“True Blood” – Bad Daddies!

Jessica's new daddy teaches her to drink
Jessica's new daddy teaches her to drink

By Elaine Bergstrom

At our local zoo, the animal that really gives me the chills is the slow loris. Moving oh-so-lethargically that it barely seems to move at all as it hangs from a branch, its huge eyes stare, seemingly straight into your soul. But given that the loris hunts small reptiles, it is likely that when the moment is right to strike, it focuses on its prey and moves quickly and lethally. Anthony Hopkins as Hannibal Lecter had this sort of lethal stillness and focus. Eric, who always seems a bit scattered, does not. Bill, with his dated language and brooding power, seems older and calmer and far more powerful. But enough harping on the badly cast Eric when we were treated to an incredible exploration on the notion of good and evil.

First, there’s the evolution of Jessica that began last week, when, after she talked Sookie into taking her to see her family, she found an inner strength not entirely vampiric and stood up to her abusive father. Somehow, that moment linked her back to the goodness that was a part of her when she was human. “Go after her,” she tells Bill when Sookie, fed up with his angry lecture about her supplanting his authority with Jessica, runs from his car. He doesn’t and Sookie is attacked by some sort of strange clawed creature. Bill rushes her to Eric’s for help. The result of this is that Jessica gets to spend the next night alone and take her first steps toward independence. After she wakes and finds that Bill has not returned, she is frightened at first, then decides to make the best of things. She ventures into Merlotte’s looking as fresh and sweet as any southern belle. Shy Hoyt is so smitten that he manages to say a few words and is invited to join her. When she orders a True Blood, he thinks her being a vampire is “awesome.” Soon they are back at Bill’s where, in one of the most charming vampire love scenes ever, she is so embarrassed when her fangs come out while they are necking (pun not intended, but I tried, I really tried, to come up with a different word) that she covers her mouth and says, “I’d die if I weren’t already dead.” But Hoyt sweetly reassures her that “it’s only natural.” One thing leads to another, but when Bill arrives and finds her nibbling on Hoyt’s neck he is far from amused. Hoyt seemed to be in no danger and we can expect to see him mooning over her for some time.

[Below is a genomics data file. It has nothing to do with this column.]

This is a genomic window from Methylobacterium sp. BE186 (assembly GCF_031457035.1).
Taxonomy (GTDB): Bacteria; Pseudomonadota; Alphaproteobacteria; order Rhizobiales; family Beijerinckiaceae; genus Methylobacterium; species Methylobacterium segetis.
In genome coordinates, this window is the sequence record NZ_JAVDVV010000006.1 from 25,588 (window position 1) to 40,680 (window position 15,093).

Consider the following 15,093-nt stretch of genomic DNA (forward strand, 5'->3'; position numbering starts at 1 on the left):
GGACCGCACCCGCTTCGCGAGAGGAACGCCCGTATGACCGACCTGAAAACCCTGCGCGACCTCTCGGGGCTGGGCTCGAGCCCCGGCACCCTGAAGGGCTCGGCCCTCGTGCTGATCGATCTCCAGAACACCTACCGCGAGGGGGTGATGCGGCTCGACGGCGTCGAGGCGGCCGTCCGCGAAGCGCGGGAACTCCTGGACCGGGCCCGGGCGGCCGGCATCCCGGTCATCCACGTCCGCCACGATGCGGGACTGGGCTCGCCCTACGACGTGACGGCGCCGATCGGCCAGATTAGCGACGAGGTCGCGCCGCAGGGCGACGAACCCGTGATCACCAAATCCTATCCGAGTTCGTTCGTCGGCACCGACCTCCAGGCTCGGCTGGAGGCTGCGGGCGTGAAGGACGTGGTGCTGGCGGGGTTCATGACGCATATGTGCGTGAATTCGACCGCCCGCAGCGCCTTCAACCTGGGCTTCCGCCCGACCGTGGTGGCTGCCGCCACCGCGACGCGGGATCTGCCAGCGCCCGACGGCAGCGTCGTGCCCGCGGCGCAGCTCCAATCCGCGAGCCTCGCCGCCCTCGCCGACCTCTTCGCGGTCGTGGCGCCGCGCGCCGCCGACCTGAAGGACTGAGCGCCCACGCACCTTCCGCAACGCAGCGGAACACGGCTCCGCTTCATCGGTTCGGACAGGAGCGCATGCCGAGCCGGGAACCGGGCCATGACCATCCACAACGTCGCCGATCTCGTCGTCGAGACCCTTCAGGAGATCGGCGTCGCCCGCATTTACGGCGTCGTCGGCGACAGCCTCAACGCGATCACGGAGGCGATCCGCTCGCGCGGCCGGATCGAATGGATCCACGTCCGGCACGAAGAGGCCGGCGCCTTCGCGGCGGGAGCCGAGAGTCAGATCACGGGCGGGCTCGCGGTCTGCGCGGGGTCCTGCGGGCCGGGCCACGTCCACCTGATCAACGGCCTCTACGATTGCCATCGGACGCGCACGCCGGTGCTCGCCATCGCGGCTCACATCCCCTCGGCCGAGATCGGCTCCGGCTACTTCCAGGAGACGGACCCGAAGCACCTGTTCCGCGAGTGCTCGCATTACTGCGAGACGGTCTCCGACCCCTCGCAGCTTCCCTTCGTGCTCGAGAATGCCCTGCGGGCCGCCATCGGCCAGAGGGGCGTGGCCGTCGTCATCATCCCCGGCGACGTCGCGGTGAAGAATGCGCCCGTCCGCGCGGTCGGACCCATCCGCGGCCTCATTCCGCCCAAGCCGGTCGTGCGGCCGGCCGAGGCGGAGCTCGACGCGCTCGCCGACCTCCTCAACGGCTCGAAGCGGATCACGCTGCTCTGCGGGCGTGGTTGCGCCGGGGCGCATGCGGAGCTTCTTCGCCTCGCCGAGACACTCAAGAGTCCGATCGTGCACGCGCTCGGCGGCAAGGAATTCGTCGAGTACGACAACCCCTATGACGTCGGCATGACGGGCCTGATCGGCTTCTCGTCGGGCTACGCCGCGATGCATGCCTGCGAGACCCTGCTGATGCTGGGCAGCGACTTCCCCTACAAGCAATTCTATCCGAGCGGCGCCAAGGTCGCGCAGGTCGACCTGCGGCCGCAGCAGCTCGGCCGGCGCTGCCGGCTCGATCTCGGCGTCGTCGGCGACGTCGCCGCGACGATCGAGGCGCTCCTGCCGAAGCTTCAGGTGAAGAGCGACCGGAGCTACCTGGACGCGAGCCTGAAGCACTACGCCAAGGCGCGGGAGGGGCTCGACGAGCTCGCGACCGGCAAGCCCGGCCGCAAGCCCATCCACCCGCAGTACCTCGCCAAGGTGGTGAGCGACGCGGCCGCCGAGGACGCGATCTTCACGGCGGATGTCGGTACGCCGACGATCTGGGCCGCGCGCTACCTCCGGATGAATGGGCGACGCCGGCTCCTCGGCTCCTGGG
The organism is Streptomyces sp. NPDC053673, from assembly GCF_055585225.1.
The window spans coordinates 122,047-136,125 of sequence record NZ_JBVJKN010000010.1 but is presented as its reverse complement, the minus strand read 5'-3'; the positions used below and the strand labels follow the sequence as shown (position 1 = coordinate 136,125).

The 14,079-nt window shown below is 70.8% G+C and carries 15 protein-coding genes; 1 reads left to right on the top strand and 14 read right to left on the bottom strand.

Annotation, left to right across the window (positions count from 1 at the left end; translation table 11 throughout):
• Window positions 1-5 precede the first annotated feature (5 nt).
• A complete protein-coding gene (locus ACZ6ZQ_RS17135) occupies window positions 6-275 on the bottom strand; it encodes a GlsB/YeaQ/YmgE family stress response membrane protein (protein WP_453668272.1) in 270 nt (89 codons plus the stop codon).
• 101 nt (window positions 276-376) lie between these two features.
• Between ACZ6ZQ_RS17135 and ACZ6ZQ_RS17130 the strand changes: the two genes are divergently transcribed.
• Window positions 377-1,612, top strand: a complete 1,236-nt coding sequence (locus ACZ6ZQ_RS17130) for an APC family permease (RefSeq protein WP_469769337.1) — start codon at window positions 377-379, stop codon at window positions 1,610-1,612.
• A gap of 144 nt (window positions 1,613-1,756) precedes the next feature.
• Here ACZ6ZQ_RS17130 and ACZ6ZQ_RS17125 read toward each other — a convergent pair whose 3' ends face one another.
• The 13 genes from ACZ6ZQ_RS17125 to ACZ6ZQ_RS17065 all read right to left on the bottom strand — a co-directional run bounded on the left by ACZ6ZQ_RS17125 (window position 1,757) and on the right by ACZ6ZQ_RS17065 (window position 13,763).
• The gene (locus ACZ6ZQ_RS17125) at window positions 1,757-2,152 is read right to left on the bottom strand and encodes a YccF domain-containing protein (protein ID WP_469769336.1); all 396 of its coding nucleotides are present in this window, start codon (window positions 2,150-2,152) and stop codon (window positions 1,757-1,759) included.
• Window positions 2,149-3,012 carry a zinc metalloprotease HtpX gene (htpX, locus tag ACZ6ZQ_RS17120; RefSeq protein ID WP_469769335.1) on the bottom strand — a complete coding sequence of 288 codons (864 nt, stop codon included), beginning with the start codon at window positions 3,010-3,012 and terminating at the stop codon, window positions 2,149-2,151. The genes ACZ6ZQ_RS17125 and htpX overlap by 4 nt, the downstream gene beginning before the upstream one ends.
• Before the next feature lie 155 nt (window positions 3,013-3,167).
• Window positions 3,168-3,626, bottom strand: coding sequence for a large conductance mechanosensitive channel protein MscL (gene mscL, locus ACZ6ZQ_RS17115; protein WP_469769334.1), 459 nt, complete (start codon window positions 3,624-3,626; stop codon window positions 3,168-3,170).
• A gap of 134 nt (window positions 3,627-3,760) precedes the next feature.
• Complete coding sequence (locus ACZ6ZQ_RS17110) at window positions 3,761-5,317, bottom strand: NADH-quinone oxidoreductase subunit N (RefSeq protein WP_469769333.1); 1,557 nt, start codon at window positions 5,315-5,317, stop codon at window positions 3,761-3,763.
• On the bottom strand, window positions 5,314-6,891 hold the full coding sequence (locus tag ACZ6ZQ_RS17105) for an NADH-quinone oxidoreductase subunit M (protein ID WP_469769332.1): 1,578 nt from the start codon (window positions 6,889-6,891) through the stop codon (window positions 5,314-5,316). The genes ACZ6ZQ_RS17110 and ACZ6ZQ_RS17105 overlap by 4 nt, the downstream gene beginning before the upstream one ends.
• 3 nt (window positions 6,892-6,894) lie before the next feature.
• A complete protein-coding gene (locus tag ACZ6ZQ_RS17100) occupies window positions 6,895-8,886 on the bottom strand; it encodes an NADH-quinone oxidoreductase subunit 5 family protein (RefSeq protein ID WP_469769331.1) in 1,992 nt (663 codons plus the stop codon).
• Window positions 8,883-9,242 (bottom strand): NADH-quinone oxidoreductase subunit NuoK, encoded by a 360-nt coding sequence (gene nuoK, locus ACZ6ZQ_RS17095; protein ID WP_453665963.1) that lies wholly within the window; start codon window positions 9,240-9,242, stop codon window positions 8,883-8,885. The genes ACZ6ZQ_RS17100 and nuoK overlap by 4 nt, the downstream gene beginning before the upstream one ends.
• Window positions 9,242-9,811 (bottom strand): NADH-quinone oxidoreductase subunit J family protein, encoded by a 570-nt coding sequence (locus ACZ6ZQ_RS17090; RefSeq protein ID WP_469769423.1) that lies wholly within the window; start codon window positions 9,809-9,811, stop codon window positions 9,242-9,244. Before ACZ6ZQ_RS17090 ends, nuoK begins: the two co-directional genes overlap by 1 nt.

Then there’s the soul searching done by Jason, who is having nightmares about Eddie and really does not want to stay at the Light of Day Leadership Conference any longer. So he confesses that he’s met plenty of bad people and more than a few good vampires and he’s had enough of all this hate and is going home. As he starts to leave, Sarah goes after him. She may be a minister’s wife but there is more than a hint of eroticism in how she convinces him to stay. Later, at Steve and Sarah’s, Steve tells Jason that “hating evil” equals “loving good” and “we need hate in order to survive. We got to choose.” Jason seems to see through that twisted logic but still decides to stay – I suspect to bestow some “good loving” on Sarah.

But what is good and what is evil? Does evil have fangs? Does it have fur? Are people good just because they say they hate evil or is that hatred itself evil? In the world of True Blood, it’s all pretty complicated.

In other developments, Sookie bargains with Eric for Lafayette’s life. Eric says he will release Lafayette if Sookie will help him find a very old vamp who has gone missing in Texas. She agrees and Bill intends to go with her, though Jessica may make him change his plans. This may turn out to be a good thing, as the preview for next week shows that while Eric may have let Lafayette go, he didn’t say he would leave him alone.

Tara takes a good look at the sort of people Mary Ellen invites to her soirees, and how they behave at them, and decides to take a hike. She just may be strong enough to break away. And Sam ends up skinny dipping with ditzy waitress Daphne, who has scratches on her back much like the ones Sookie had after something attacked her. Is this Mary Ellen’s work perhaps?

But my favorite moment in the episode came when Bill and Sookie drive Lafayette home and he says he’ll see a vet to stitch up the bullet wound he got at Fangtasia. It reminded me of a vamp friend of mine who used to get his antibiotics from a vet. The moral? Even people far out of the mainstream need good insurance plans.

Photo: HBO

1 Comment

  1. Wasn’t this a GREAT episode? I think it was my favorite one thus far. I feel that the series is starting to hit its stride. Like you, I suspect Maryann in connection with the claw attacks. I really appreciate the touches of humor and wouldn’t mind seeing their frequency increase–for example, this week’s ruining of Eric’s companion’s “great pumps.”

    I LOVE the last sentence of your blog! 😉

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